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Definition of civil war noun from the Oxford Advanced Learner's Dictionary

     

    civil war

     noun
    noun
    BrE BrE//ˌsɪvl ˈwɔː(r)//
     
    ; NAmE NAmE//ˌsɪvl ˈwɔːr//
     
    Conflict
     
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  1. 1[countable, uncountable] a war between groups of people in the same country the Spanish Civil War 30 years of bitter civil war CollocationsWar and peaceStarting a war declare/​make/​wage war (on somebody/​something) go to war (against/​with somebody) cause/​spark/​provoke/​foment/​quell unrest incite/​lead/​crush/​suppress a revolt/​rebellion launch/​mount/​carry out a surprise/​terrorist attack prevent/​halt/​represent an escalation of the conflict be torn apart by/​be on the brink of civil war enter/​invade/​occupy somebody’s territory lead/​launch/​resist/​repel an invasionMilitary operations adopt/​develop/​implement/​pursue a military strategy carry out/​execute/​perform military operations/​manoeuvres/(especially US English) maneuvers send/​deploy/​station/​pull back/​withdraw troops go on/​fly/​carry out a reconnaissance/​rescue mission train/​equip/​deploy army/​military/​combat units lead/​launch/​conduct a raid/​a surprise attack/​an (air/​airborne/​amphibious) assault (on somebody) employ/​use guerrilla tactics conduct/​wage biological/​guerrilla warfare fight/​crush/​defeat the rebels/​the insurgency suffer/​inflict a crushing defeat achieve/​win a decisive victory halt/​stop the British/​German/​Russian advance order/​force a retreatFighting join/​serve in the army/​navy/​air force be/​go/​remain/​serve on active duty serve/​complete/​return from a tour of duty be sent to the front (line) attack/​strike/​engage/​defeat/​kill/​destroy the enemy see/​report/​be engaged in heavy fighting call for/​be met with armed resistance come under heavy/​machine-gun/​mortar fire fire a machine-gun/​mortar shells/​rockets (at somebody/​something) shoot a rifle/​a pistol/​bullets/​missiles launch/​fire a cruise/​ballistic/​anti-tank missile use biological/​chemical/​nuclear weapons inflict/​suffer/​sustain heavy losses/​casualties be hit/​killed by enemy/​friendly/​artillery fire become/​be held as a prisoner of warCivilians in war harm/​kill/​target/​protect innocent/​unarmed civilians cause/​avoid/​limit/​minimize civilian casualties/​collateral damage impose/​enforce/​lift a curfew engage in/​be a victim of ethnic cleansing be sent to an internment/​a concentration camp accept/​house/​resettle refugees fleeing from war fear/​threaten military/​violent reprisals commit/​be accused of war crimes/​crimes against humanity/​genocideMaking peace make/​bring/​win/​achieve/​maintain/​promote peace call for/​negotiate/​broker/​declare a ceasefire/​a temporary truce sign a ceasefire agreement call for/​bring/​put an end to hostilities demand/​negotiate/​accept the surrender of somebody/​something establish/​send (in) a peacekeeping force negotiate/​conclude/​ratify/​sign/​accept/​reject/​break/​violate a peace treaty See related entries: Conflict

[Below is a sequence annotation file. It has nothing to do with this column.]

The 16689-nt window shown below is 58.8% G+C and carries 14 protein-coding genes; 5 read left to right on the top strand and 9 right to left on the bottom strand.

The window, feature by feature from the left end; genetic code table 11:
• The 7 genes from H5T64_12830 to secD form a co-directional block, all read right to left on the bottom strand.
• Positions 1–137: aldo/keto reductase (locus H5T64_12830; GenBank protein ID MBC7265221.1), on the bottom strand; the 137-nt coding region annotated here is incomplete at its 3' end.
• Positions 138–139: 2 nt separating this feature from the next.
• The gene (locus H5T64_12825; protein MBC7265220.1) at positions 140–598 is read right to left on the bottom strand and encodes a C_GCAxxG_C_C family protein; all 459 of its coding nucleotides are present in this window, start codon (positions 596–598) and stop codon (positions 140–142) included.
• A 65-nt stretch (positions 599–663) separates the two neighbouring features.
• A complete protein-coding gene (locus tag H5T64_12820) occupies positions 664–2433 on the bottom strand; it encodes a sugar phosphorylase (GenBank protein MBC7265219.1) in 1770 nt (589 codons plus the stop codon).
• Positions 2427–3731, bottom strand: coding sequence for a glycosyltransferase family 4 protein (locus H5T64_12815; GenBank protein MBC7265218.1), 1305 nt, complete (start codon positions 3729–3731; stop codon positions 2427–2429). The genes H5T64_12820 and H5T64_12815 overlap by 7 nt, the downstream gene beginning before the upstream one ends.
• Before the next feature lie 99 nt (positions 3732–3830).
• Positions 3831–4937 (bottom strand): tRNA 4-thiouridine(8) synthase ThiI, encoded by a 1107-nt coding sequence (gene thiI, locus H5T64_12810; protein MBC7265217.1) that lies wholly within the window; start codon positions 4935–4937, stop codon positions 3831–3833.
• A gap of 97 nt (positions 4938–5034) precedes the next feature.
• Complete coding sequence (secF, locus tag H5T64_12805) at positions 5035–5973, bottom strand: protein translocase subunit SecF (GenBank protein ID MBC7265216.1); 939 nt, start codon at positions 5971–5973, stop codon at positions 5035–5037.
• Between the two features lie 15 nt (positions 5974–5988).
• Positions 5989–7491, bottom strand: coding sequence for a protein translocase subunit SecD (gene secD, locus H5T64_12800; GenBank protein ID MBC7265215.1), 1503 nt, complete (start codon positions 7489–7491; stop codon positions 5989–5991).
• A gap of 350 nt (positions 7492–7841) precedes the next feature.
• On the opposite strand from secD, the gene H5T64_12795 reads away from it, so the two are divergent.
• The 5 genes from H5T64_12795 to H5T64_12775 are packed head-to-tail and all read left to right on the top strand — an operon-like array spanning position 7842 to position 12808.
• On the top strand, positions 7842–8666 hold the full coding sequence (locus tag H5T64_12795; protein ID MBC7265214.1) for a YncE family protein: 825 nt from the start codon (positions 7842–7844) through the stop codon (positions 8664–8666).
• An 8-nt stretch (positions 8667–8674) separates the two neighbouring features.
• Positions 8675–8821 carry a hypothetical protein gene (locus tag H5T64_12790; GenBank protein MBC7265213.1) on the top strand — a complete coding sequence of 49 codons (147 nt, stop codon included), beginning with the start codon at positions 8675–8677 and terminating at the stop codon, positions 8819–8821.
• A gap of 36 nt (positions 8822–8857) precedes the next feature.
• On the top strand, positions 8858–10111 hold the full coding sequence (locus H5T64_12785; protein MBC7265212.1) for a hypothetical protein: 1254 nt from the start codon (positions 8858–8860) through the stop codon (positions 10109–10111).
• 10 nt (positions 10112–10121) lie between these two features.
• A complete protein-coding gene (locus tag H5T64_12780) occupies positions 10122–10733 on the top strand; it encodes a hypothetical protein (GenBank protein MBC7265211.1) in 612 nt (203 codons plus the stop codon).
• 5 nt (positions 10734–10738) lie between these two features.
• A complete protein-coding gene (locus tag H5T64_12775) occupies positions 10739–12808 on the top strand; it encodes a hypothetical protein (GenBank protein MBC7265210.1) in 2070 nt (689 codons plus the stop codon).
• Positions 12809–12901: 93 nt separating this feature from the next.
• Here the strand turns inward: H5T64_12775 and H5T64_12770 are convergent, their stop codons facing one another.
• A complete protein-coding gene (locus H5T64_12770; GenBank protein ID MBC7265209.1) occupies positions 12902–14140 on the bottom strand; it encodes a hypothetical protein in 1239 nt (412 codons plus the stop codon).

2. 2the Civil War the war fought in the US between the northern and the southern states in the years 1861 to 1865 Culturethe Civil WarIn the US in the19th century, an increasing number of people mostly from the industrial northern states, called abolitionists, wanted to make slavery illegal, but the more agricultural southern states wanted the right for each state to decide whether to keep slavery or not. Southern states also wanted individual states to have more power than the US federal government and many became secessionists, believing that southern states should secede from the Union (= become independent from the US). In 1860, Abraham Lincoln became President and although he was against slavery, he said that he would not end it. The southern states did not believe this and eleven states left the Union and formed the Confederate States of America, often called the Confederacy, with Jefferson Davis as its President and its capital in Richmond, Virginia. On 12 April 1861 the Confederate Army attacked Fort Sumter, which was in the Confederate state of South Carolina but still occupied by the Union Army, and the Civil War began. Over the next four years, the Union army tried to take control of the South. After the Battle of Gettysburg in 1863, President Lincoln made the famous Gettysburg Address about democracy. The same year he issued the Emancipation Proclamation which made slavery illegal, but only in the Confederacy. Slaves played an important part in the war, giving information to Union soldiers and also serving in the Union army. In the South especially, people suffered greatly during the war and had little to eat. On 9 April 1865, when the South could fight no more, General Robert E Leesurrendered to General Ulysses S Grant at Appomattox Court House in Virginia. After the war, many Southerners still had very bad feelings towards the North and did not want to end slavery. On 14 April 1865, an actor who supported the South, John Wilkes Booth, shot and killed President Lincoln at Ford's Theatre in Washington. Many southern cities had been destroyed during the war and the economy ruined, and there followed a long, difficult period of Reconstruction. compare English Civil War
See the Oxford Advanced American Dictionary entry: civil war

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